Wednesday, March 13, 2013

Why I'm not a Photographer

When I was younger I used to want to be a photographer. I don't anymore. Some people find this odd, or strange, since I am such an artistic person, so I thought I would explain in depth.

5 Reasons Why I Am Not A Photographer

I'm sure many photographers out there will relate. 
from the first wedding I photographed :)
  • You charge how much? In college I shot a few weddings. Brides, couples, or whoever always seemed shocked at how much money I would quote them for their event. I know this can be a sore point for many photographers. Many people seemed to think since I was "just starting out" I should photograph their event for free. I only charged about 50-300$ depending on where I was. I thought this was reasonable, given I a) drove to their event b) spent time photographing and editing their photos and c) put up with, what I shall call "the Rose-Colored Glass phenomenon", which I will explain in a later point. 
  • I had a girl whose wedding I photographed stiff me 200$ that she said she would pay me. She sent me only 50$ and I was very upset. Apparently she didn't like the photos I took so she thought I didn't deserve to get paid. I was a new photographer and I didn't know how to handle the situation then, so I mostly cried about it.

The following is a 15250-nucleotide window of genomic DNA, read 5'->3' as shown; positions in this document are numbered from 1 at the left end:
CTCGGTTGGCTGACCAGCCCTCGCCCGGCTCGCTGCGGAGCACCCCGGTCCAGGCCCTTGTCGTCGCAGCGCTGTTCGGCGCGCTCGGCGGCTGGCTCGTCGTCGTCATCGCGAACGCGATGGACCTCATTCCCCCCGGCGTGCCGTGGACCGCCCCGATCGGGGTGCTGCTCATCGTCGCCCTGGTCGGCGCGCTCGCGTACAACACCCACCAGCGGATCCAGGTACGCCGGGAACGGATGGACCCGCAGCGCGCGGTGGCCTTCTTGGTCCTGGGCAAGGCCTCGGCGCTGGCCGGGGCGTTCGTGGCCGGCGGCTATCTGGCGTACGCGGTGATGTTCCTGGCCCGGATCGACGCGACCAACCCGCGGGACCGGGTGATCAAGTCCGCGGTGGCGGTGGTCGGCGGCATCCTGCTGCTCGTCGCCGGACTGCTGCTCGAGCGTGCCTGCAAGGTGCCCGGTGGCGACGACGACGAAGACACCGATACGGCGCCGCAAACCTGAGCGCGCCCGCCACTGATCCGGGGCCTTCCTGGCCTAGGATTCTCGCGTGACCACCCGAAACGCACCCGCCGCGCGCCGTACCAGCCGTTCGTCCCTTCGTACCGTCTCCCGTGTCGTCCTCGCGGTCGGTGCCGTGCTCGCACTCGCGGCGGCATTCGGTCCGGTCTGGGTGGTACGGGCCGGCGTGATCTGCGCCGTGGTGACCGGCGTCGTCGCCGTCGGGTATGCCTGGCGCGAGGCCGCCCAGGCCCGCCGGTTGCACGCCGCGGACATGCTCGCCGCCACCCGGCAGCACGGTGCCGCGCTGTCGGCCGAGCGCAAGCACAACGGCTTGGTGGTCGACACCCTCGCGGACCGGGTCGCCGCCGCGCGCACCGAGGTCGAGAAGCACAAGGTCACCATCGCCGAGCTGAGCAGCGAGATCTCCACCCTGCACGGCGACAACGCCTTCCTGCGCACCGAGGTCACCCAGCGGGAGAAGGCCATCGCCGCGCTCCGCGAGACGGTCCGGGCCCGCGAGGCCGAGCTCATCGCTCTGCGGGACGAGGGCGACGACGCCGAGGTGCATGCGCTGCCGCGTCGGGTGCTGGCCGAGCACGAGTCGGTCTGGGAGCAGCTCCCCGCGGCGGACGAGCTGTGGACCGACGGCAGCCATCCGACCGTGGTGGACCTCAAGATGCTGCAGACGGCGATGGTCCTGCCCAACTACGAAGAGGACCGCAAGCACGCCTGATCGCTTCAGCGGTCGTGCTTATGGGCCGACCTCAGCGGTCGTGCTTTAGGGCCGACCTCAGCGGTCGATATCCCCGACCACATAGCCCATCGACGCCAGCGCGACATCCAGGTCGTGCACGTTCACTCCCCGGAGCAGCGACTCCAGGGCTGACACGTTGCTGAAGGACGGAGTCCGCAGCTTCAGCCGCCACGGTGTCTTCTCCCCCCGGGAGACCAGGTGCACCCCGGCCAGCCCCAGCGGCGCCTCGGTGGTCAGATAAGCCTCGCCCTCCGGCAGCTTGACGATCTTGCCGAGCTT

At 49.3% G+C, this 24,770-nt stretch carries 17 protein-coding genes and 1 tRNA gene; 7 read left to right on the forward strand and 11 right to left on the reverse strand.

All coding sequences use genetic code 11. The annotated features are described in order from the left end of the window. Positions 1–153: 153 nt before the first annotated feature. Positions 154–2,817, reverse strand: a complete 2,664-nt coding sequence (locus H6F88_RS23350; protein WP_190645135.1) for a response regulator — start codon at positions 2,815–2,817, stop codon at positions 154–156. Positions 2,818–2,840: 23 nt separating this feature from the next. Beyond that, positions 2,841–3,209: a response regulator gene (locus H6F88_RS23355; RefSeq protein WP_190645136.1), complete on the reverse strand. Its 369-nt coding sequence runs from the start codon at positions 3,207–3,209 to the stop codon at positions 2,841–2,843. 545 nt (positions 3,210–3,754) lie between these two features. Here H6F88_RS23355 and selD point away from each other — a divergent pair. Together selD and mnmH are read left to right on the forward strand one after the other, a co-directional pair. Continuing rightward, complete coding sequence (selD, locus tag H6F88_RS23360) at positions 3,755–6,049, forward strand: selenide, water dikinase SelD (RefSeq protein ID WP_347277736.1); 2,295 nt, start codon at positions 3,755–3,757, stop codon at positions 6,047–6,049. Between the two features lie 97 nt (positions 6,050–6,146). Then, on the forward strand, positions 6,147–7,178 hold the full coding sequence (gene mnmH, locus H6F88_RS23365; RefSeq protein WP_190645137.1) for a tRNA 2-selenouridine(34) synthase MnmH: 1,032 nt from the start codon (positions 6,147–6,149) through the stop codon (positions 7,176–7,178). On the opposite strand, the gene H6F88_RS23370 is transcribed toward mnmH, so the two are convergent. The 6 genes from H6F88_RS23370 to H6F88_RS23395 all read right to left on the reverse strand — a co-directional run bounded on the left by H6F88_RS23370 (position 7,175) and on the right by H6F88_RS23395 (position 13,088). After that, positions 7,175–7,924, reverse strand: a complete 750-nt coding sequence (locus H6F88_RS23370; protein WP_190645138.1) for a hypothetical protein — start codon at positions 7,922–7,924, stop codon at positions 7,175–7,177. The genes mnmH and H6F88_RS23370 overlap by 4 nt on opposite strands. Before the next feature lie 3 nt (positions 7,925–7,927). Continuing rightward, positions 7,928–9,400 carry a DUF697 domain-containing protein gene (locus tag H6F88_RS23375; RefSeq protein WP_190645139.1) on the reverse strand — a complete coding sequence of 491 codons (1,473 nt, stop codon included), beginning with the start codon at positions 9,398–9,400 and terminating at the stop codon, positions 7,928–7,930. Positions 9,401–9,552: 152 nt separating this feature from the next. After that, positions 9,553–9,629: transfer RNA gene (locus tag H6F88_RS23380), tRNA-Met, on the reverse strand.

• There is a lot of pressure in photography. I love doing self photography because I can pose myself without any awkwardness and take my own photos without worrying about my client being critical of my skill or of their outward beauty. There are no conversations in self-photography. I don't have to cater to anyone else's creative dream.
from the first photo shoot I ever did. I was 17
  • I don't like having restrictions placed on my photography. A client would tell me "I want this picture, exactly like this" That's a lot of pressure. I am not that photographer who took that picture. I have my own muse: don't expect the photos I take to look like someone else's work. If you want their photos, hire them. I love suggestions, but telling me exactly what you want removes not only all my creativity, but also sets you up for a large disappointment.  
  • I hate the "Rose-Colored Glass phenomenon" Let me explain. I take your pictures. I work really hard on them, pouring a lot of my spirit and time into the shoot. The client has this "idea" of how they look in the photos. I give them the pictures, and they hate them. I am crushed. I know people that have received photos from me that exclaim that I made them look ugly. The rose color glasses phenomenon is kind of like the above point, but instead of wanting my work to looks like another photographer's, they want my work to mirror the inner picture they have of themselves.
another shot from my first session. I think these
are the only surviving photos
I guess when it comes down to it, I love creating photography. I just don't like catering to other people's whims. I can't see what is in their head, and I don't want to be put in a box. I think real photographers really have to have tough skin!